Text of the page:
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Need a Crying Towel


its a V-12
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I took my '48 "Connie", V-12 into the shop because of a radiator leak. The radiator was repaired and I decided to have the mechanic check the plugs, for they had'nt been changed in awhile. He called to tell me the plugs were in the worst shape he ever saw. He decided to run a compression check and found one dead cylinder, another going bad and 40#s compression, in all the others. Said it should be 100# pressure. Said I need to rebuild the engine at a cost of $8K-$10K. I'm starting to get tired of the cost of our noble hobby and maybe now is the time to either get out or drop a 350 chevy in the old "Connie". I am clearly having a bad day.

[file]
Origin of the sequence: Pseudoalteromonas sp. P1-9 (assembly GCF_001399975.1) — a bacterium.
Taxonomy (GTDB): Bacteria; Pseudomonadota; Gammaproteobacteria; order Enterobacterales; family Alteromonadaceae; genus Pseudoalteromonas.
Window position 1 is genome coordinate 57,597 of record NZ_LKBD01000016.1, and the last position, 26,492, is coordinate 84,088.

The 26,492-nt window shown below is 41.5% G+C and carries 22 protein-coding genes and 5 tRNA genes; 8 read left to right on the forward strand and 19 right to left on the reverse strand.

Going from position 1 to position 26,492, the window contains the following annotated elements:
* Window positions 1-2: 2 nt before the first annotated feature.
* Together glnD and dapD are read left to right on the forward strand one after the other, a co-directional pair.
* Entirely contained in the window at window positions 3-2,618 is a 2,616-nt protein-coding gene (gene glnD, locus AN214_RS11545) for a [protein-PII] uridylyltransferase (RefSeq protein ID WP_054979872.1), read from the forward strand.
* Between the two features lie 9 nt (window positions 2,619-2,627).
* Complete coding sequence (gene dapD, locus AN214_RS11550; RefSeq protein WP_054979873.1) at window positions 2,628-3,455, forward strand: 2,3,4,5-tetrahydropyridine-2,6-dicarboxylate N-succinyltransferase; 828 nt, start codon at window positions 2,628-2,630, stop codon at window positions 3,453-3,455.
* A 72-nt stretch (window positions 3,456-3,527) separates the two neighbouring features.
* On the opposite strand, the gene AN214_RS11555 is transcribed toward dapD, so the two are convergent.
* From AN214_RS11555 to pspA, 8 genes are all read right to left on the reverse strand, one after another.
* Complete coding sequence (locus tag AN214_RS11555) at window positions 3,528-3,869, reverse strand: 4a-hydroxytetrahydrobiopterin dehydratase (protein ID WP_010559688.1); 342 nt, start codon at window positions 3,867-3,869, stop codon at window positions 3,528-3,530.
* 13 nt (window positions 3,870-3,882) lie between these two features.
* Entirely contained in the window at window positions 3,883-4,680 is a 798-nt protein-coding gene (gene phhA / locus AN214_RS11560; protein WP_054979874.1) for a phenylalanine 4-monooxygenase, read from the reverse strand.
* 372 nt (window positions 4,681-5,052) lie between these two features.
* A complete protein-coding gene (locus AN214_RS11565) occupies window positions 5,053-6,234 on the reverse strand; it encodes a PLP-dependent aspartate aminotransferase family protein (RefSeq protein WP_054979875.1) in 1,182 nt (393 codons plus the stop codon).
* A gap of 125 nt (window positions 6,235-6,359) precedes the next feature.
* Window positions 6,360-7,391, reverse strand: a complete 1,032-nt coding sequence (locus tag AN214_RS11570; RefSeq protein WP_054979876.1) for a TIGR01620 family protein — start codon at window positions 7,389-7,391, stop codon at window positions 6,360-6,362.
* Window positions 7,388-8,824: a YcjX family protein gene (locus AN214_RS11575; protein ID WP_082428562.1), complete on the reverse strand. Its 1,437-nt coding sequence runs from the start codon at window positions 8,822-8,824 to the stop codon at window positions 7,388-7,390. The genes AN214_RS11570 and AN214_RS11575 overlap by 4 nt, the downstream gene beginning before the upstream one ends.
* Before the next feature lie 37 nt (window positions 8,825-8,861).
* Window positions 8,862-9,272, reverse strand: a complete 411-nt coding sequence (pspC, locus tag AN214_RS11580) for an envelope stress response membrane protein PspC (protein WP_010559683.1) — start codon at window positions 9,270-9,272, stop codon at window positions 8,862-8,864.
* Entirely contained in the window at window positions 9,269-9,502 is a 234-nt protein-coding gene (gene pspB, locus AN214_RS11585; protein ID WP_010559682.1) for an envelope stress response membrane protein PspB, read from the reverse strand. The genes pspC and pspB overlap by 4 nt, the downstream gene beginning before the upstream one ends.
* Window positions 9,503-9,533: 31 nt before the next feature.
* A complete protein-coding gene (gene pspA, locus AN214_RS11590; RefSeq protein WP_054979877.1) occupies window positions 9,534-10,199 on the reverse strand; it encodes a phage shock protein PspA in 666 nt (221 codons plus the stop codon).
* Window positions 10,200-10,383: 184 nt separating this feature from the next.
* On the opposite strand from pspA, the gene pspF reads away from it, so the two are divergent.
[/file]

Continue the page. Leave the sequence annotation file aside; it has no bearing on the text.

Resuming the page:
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PUT SOME NEW PLUGS IN..GET IT HOME....DONT DECIDE UNDER DURESS......

WHEN IT IS BACK IN YOUR GARAGE, LOOK AT THE BEAUTY, READ ABOUT EDSEL AND REMEMBER THE EXCLUSIVE CLUB YOU BELONG TO

AS AN OWNER OF THE COOLEST CAR MADE. THE ONLY POST WAR AMERICAN CAR WITH A V-12.

DECIDE, IS IT A DRIVER..REBUILD THE ENGINE..IS IT A GARAGE QUEEN..JUST KEEP PUTTING AROUND....JUST NO CHEVY..CHEVYS ARE NICE, JUST NO CHE-LINCOLNS.

I'D SAY MORE LIKE $5K FOR ENGINE....MIGHT AS WELL RECORE THE RADIATOR SAME TIME...GO FOR IT....IT WILL BE AN ADVENTURE..

JB

oHIo